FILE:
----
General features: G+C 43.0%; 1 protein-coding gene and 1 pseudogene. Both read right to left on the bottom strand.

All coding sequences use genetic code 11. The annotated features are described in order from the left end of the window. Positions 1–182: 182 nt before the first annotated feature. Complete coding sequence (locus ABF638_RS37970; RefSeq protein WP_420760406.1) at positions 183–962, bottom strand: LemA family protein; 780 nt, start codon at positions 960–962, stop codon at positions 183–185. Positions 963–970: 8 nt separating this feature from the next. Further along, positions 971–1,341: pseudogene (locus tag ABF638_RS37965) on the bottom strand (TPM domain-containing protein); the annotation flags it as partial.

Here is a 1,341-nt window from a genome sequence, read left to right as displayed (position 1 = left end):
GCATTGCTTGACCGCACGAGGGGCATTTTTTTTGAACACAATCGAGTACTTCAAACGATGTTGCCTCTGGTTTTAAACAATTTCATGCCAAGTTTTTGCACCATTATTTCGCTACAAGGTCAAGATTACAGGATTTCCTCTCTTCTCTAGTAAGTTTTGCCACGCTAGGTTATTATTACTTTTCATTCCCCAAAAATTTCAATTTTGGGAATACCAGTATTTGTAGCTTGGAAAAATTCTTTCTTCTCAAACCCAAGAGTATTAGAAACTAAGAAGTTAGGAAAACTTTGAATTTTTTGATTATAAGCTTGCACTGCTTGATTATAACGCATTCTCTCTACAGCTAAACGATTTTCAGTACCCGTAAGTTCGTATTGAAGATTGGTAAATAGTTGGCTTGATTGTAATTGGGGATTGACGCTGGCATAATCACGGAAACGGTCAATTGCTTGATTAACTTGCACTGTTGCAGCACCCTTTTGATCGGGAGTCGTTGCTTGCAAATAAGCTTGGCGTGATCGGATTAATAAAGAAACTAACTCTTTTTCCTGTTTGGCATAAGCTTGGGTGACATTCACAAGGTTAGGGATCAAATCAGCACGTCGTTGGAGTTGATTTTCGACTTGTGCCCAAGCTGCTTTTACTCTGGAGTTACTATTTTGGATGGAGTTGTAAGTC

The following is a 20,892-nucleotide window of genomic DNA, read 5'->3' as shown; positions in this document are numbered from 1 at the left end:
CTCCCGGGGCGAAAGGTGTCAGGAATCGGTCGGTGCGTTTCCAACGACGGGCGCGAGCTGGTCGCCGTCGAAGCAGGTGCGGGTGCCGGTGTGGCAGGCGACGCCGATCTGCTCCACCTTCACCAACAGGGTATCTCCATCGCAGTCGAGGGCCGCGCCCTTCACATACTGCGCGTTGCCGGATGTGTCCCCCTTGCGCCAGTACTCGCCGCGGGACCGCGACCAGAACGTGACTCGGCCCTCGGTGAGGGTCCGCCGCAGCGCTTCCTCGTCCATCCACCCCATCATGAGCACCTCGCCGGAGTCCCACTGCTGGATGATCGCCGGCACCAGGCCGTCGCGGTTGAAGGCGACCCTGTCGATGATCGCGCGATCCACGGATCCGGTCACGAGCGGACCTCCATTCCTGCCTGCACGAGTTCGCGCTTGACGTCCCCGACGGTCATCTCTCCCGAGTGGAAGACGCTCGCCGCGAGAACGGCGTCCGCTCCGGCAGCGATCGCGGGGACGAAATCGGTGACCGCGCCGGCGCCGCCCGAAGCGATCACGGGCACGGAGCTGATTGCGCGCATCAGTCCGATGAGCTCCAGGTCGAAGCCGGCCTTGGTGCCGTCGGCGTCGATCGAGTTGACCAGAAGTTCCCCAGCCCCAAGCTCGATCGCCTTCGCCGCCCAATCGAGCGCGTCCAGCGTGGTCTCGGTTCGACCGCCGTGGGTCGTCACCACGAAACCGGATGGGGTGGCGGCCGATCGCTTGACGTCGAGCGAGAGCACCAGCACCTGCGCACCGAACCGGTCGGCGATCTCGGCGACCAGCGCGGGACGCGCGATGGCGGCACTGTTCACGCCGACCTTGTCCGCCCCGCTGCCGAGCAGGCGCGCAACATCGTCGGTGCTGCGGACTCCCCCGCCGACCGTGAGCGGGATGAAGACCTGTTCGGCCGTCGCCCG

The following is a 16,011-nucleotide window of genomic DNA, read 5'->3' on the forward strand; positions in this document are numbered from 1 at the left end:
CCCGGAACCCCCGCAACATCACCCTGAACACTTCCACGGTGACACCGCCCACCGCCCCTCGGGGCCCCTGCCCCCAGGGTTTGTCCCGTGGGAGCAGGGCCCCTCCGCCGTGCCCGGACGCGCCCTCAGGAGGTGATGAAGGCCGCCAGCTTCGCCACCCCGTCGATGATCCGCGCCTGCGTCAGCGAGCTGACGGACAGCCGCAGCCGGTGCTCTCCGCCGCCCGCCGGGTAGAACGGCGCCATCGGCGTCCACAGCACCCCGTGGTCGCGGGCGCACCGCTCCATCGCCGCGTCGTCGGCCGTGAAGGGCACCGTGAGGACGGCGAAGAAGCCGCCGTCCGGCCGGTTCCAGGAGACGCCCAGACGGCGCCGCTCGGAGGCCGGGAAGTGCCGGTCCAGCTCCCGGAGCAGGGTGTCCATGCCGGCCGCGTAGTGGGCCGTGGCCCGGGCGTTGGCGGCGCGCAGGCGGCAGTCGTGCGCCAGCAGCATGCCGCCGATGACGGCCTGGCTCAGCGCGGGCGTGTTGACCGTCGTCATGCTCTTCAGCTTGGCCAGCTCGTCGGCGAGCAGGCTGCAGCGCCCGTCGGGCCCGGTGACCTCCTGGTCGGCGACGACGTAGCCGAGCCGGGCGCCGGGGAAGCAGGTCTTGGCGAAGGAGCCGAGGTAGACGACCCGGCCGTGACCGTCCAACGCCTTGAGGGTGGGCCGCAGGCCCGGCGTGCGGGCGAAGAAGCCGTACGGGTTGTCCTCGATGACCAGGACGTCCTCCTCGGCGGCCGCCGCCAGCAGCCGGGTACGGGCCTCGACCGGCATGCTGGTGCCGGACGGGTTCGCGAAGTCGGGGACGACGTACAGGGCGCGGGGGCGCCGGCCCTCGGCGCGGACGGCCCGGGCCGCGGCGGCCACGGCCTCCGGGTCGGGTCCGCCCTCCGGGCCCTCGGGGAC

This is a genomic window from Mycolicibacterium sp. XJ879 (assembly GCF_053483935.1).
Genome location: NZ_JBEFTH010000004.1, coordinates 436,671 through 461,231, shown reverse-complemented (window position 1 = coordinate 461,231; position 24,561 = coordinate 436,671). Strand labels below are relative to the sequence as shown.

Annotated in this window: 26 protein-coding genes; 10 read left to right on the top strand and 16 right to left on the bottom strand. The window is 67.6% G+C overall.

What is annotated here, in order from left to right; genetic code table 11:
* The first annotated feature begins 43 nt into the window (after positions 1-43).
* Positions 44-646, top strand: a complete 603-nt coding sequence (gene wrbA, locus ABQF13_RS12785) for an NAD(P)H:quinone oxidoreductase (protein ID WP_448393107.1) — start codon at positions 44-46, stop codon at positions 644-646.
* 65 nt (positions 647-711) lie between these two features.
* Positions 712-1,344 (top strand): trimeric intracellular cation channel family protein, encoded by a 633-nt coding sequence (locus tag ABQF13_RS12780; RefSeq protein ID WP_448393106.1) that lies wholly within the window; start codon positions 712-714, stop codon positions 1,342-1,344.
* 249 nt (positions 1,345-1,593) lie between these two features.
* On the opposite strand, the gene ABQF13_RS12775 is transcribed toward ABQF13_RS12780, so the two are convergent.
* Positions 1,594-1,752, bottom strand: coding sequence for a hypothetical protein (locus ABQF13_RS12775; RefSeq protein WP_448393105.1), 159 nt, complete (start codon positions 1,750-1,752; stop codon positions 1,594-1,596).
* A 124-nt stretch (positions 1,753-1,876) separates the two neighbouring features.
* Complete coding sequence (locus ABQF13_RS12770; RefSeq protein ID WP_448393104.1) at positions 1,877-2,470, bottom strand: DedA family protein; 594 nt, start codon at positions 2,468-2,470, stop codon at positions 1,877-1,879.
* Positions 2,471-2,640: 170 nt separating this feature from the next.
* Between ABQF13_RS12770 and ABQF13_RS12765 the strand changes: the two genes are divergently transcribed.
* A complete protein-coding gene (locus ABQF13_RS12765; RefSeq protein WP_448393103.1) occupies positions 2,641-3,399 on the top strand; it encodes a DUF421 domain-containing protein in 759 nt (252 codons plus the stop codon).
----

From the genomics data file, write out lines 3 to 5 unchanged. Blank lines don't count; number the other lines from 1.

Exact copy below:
Here is a 1,341-nt window from a genome sequence, read left to right as displayed (position 1 = left end):
GCATTGCTTGACCGCACGAGGGGCATTTTTTTTGAACACAATCGAGTACTTCAAACGATGTTGCCTCTGGTTTTAAACAATTTCATGCCAAGTTTTTGCACCATTATTTCGCTACAAGGTCAAGATTACAGGATTTCCTCTCTTCTCTAGTAAGTTTTGCCACGCTAGGTTATTATTACTTTTCATTCCCCAAAAATTTCAATTTTGGGAATACCAGTATTTGTAGCTTGGAAAAATTCTTTCTTCTCAAACCCAAGAGTATTAGAAACTAAGAAGTTAGGAAAACTTTGAATTTTTTGATTATAAGCTTGCACTGCTTGATTATAACGCATTCTCTCTACAGCTAAACGATTTTCAGTACCCGTAAGTTCGTATTGAAGATTGGTAAATAGTTGGCTTGATTGTAATTGGGGATTGACGCTGGCATAATCACGGAAACGGTCAATTGCTTGATTAACTTGCACTGTTGCAGCACCCTTTTGATCGGGAGTCGTTGCTTGCAAATAAGCTTGGCGTGATCGGATTAATAAAGAAACTAACTCTTTTTCCTGTTTGGCATAAGCTTGGGTGACATTCACAAGGTTAGGGATCAAATCAGCACGTCGTTGGAGTTGATTTTCGACTTGTGCCCAAGCTGCTTTTACTCTGGAGTTACTATTTTGGATGGAGTTGTAAGTC

The following is a 20,892-nucleotide window of genomic DNA, read 5'->3' as shown; positions in this document are numbered from 1 at the left end: